My Dad is a retired policeman. Just around the time personal computers were first made available, he was injured in the line of duty and received a compensation payout. Newly married, finances were tight and the payout was significant. He went straight out and blew it all on his first computer: the TRS-80. My Mum wasn’t happy!
Once I realised that you could play games on this machine though, I thought my Dad had made an excellent decision! I can still remember playing Donkey Kong and an unfortunately named side-scrolling shooter on the monochrome, green-and-black screen. This was before the Spectrum or the IBM PC. They didn’t even have floppy disks at that point.
Options for games were pretty limited.
You have to realise, up until then, options for games were pretty limited. People played cards (and boy did we play a lot of cards). We had staples like Monopoly, which always looked so exciting, but always left a bad taste in the mouth. Who’d have thought ending most of your games in bankruptcy after spending 3-4 hours fighting to keep your business alive wouldn’t be fun? We played parlour games (as they used to be called) like charades at Christmas, and they really were fun.
That was the extent of ‘gaming’ though. So when actual computer games arrived on the scene, I was hooked. Forget boardgames! I probably spent the next 10 years playing classics like Elite, Sim City and Civilization all by my lonesome. And I have to admit, I really enjoyed myself, which sounds rather sad now.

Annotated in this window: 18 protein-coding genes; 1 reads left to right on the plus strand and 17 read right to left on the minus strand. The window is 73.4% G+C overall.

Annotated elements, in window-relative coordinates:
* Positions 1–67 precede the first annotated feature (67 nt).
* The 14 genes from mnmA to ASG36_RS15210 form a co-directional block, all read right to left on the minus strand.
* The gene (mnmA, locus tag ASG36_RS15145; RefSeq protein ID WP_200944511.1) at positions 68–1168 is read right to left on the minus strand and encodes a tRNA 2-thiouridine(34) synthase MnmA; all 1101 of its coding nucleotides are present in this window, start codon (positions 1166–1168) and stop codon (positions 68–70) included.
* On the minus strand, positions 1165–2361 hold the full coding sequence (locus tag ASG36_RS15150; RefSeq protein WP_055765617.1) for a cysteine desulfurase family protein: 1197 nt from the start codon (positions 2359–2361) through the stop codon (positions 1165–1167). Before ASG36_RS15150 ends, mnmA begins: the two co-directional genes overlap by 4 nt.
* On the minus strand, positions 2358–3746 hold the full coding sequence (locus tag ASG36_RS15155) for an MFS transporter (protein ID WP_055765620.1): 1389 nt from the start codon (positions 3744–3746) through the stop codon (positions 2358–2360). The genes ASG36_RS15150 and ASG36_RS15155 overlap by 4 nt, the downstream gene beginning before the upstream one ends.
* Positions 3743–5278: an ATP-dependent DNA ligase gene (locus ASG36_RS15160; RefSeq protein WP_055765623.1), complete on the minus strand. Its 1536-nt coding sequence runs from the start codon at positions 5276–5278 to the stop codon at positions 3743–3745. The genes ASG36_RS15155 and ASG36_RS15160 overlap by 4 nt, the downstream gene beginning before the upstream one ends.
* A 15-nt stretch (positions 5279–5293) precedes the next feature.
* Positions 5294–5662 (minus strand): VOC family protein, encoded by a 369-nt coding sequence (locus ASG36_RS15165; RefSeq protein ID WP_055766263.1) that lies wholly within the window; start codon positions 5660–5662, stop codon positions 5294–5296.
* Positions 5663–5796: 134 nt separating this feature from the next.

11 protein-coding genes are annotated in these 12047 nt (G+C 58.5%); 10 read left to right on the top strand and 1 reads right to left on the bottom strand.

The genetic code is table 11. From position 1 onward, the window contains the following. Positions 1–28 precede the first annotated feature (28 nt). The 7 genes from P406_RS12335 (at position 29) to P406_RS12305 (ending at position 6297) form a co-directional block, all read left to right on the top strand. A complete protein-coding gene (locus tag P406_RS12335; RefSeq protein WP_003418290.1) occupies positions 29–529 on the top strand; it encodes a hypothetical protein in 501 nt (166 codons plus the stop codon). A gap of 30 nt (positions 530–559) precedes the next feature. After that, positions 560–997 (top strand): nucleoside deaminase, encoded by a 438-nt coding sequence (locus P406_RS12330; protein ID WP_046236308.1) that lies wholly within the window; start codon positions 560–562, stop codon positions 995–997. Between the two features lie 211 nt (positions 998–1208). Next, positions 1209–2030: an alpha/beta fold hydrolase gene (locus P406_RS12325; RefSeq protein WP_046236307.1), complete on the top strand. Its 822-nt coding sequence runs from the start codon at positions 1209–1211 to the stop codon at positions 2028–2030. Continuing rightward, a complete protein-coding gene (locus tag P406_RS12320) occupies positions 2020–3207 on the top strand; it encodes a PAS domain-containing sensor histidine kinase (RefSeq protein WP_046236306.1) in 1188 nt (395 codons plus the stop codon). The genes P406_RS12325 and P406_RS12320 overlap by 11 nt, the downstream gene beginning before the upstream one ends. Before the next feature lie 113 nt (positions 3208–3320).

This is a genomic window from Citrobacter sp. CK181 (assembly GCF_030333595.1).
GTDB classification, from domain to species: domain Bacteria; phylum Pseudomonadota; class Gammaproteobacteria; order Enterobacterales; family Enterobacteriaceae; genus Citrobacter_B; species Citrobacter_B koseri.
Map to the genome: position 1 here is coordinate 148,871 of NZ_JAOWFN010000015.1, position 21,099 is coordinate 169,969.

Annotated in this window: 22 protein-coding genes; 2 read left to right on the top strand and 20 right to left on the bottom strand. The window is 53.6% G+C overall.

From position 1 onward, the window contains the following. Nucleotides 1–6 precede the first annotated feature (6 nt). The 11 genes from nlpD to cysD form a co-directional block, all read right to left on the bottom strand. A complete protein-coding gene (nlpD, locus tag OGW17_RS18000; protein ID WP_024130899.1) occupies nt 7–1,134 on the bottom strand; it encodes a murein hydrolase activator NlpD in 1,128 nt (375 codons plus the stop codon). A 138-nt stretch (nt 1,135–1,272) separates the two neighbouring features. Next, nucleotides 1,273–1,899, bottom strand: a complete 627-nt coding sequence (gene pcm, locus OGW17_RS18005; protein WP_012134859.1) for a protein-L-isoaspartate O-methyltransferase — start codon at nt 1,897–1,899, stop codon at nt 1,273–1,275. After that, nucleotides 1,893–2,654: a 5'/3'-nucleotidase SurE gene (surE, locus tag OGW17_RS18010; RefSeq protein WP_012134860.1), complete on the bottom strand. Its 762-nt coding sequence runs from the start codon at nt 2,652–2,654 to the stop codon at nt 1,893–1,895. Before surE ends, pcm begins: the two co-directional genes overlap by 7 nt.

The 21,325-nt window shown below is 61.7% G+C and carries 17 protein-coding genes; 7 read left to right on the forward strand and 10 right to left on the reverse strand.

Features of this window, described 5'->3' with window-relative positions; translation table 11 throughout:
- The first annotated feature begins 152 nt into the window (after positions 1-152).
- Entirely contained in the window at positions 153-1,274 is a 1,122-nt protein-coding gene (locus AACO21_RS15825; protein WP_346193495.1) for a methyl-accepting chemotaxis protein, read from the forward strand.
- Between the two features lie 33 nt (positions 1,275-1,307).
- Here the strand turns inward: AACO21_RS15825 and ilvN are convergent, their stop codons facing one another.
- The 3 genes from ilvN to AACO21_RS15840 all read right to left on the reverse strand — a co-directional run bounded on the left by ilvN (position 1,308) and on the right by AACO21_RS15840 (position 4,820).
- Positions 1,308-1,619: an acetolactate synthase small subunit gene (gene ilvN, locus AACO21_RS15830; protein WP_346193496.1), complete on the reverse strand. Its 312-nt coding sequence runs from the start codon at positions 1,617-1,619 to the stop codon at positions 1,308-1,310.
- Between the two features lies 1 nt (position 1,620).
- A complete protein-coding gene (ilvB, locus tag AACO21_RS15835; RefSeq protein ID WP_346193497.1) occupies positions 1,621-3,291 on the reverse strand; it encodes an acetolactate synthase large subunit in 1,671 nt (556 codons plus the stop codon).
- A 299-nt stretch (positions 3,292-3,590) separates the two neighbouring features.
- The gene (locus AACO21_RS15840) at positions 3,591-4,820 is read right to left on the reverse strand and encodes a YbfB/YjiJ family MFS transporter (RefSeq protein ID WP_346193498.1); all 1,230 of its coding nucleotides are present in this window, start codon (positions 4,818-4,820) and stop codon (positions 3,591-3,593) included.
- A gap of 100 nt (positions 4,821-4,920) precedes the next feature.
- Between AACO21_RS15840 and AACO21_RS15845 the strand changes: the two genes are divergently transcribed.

As I became older though, I began to miss… what was it again? Ah yes: people. And that’s really when I got into boardgames properly. Settlers of Catan was pretty significant in that regard. It didn’t take forever, losing wasn’t so punishing, and interaction between players was (for the most part) mutually beneficial (wood for sheep anyone?).
I got derailed slightly by World of Warcraft when that came along. It was a computer game, that you could play online with real people! Hooked again. But after one too many guilds imploded under the weight of collective egos, and the endless grind began to wear thin, I realised that I wanted more than text-chat conversations. I wanted actual people. In the flesh.
I’m sure different people play games for different reasons, and I’m still partial to the odd solo gaming experience (ah, Mage Knight, how I love thee), but ultimately the reason I play games is the people I play with; it’s community.
“People before games.”
My friend Rob (who I can’t mention without also mentioning his excellent podcast, Cult of the New) always says, “People before games.” He won’t play a game if it excludes people; he’ll find a game that the people he’s with all want to play. And we have such a great choice of games these days that you can always do that.
It’s the interaction with others that really makes playing boardgames such a rewarding experience. Being involved with a community of gamers at my local gaming establishment, sharing games with my family, introducing friends from other walks of life to gaming, that’s what gaming is for me now. And I love it.
Why do you play boardgames?